NYC's Libraries Battle Against $11M Budget Cut
Libraries say the reduced funding could lead to cutbacks on weekends. "You can just get so much blood from a stone," one official said.
New York City's public library systems face the opposite problem: The upcoming municipal budget could leave them with a lack of cash that may result in cuts to programs like the story time Johnson held.
Mayor Bill de Blasio's executive budget for the 2020 fiscal year includes about $387.1 million for the New York Public Library, the Queens Public Library, the Brooklyn Public Library and city research libraries. That's about $11.7 million less than the library funding that ended up in the current year's budget, records show.
The reduction would deliver a blow to libraries following an expansion of their services and physical footprints in recent years, forcing them to cut hours and programs that patrons depend on, library officials say.
"Our communities have come to rely on what we're doing today. We'd like to continue at that level," Linda E. Johnson, the Brooklyn Public Library's president and CEO, said at a rally last month.
Bolstering library funding is a top priority for the City Council as it negotiates the budget with the de Blasio administration. The Democratic mayor and the council must agree on a budget before the new fiscal year begins July 1.
Lawmakers have joined the libraries in calling for City Hall to add $27 million in library funding and baseline another $8 million that the council threw into the current budget. Continuing to support libraries should also be a priority for de Blasio, who is campaigning for president as a progressive leader, council members argue.
"Libraries are one of the most egalitarian things, not just about New York City but about society," Johnson, a Democrat, said June 6. "And libraries are a gateway to new immigrants, libraries are laboratories for learning, libraries are places for children and for seniors. They're free, and it's really about greater personal education and evolution."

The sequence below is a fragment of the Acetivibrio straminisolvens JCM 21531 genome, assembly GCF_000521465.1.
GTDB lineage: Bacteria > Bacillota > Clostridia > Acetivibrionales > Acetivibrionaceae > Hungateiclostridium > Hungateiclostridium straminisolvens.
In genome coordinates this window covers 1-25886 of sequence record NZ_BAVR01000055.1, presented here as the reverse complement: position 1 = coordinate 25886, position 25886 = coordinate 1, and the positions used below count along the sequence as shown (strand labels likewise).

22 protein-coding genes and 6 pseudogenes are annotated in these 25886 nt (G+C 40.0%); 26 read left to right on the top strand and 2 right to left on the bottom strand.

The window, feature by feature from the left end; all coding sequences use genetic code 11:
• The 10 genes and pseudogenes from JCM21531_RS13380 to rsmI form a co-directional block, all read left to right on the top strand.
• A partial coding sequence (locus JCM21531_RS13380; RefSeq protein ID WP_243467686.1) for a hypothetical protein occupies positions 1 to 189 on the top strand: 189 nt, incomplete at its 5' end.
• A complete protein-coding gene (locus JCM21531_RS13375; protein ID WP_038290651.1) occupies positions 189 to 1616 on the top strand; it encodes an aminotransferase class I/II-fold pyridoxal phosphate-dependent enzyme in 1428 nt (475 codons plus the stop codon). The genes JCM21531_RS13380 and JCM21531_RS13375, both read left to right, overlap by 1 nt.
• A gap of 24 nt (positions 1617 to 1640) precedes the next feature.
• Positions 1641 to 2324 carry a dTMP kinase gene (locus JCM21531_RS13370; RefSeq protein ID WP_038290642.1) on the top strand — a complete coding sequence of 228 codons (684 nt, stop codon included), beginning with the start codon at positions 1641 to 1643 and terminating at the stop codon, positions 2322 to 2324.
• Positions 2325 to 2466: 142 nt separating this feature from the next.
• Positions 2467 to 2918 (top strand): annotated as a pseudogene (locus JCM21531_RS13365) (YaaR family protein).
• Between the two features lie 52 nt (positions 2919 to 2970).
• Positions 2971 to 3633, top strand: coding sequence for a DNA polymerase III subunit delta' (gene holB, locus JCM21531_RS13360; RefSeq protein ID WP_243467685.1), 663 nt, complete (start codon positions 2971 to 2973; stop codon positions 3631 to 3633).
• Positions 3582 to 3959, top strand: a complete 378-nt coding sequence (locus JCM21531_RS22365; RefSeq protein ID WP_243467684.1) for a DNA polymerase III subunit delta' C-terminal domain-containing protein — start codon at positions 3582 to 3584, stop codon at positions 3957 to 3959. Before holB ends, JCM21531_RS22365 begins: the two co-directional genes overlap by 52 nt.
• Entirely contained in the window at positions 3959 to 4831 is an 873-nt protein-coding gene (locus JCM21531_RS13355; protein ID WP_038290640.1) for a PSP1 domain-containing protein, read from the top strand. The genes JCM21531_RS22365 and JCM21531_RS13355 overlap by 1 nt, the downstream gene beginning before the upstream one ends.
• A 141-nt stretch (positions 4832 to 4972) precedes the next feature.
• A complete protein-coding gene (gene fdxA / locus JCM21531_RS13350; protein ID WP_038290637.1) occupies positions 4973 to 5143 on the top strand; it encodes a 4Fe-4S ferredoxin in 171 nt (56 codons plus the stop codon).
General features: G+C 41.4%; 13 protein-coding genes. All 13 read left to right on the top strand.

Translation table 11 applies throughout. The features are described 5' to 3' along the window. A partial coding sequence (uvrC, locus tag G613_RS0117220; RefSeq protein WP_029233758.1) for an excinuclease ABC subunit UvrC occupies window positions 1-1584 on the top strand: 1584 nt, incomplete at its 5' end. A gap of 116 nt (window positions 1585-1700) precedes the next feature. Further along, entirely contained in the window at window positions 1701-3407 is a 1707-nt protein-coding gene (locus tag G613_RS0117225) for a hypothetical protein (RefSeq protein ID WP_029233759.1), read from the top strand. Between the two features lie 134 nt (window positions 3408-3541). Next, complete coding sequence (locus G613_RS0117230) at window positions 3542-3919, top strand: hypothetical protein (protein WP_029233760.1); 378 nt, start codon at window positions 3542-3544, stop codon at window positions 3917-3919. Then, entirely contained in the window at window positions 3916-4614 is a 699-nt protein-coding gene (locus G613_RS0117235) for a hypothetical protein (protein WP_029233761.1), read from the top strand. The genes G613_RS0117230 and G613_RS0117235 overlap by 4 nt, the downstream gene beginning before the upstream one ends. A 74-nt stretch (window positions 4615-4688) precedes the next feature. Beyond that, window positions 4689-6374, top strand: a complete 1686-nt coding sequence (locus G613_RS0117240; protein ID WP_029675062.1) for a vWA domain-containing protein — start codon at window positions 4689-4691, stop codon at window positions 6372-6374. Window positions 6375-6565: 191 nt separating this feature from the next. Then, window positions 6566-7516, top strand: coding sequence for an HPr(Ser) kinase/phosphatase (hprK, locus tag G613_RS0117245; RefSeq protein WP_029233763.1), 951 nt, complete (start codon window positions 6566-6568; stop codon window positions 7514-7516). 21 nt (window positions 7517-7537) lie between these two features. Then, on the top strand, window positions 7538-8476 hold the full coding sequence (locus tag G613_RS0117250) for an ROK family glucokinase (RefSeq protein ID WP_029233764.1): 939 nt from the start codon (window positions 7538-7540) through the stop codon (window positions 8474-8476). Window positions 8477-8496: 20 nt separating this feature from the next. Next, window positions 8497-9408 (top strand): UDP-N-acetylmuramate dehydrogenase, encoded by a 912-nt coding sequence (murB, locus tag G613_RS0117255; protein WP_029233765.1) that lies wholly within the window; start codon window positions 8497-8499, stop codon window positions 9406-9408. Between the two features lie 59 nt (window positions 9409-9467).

City funding accounts for the majority of the budgets of all three major library systems. All of them have built new and larger facilities, with the de Blasio administration's approval, that require extra books and staff, said Iris Weinshall, the New York Public Library's chief operating officer.
The libraries also offer many services including some that de Blasio has championed, such as immigration counseling and work with the city's Thrive NYC mental health initiative, according to Weinshall.
The cuts could particularly affect libraries' weekend service. Seven of the New York Public Library's 88 branches in Manhattan, The Bronx and Staten Island are currently open on Sundays, but that number would likely drop to zero if the budget forced cuts, Weinshall said. The library may also have to reduce Saturday hours, she added.
Those reductions could affect kids — libraries saw more than 1.1 million visits to story times and other free early literacy programs in the 2018 fiscal year, about 10 percent of which came on weekends, the NYPL says.
"You can just get so much blood from a stone," Weinshall said. "You just have so much staff and so many hours in the day, and if we don't have the staff to be able to cover these branches, we will have to cut back on hours."
Weinshall and Johnson conceded that de Blasio has been good to the libraries during his tenure. His administration has increased city funding for libraries by nearly 30 percent and made a significant investment in their infrastructure, according to City Hall.
"We've made a record level of investments in the City's libraries," de Blasio spokesman Raul Contreras said in a statement. "This includes funding for six-day service in every borough, and investing more than $1 billion over the next ten years for facility improvements across the three systems. We're in regular contact with the libraries about their needs, and look forward to continuing our conversation with the City Council."
But that hasn't stopped library officials from pushing hard for more.
The NYPL says New Yorkers have signed more than 70,000 letters demanding increases in library funding. Their campaign has gotten support from celebrities including "Sex and the City" star Sarah Jessica Parker, a faithful patron of Greenwich Village's Jefferson Market Library.
"People feel very passionate and very close to their local library," Weinshall said. "It becomes a part of their lives.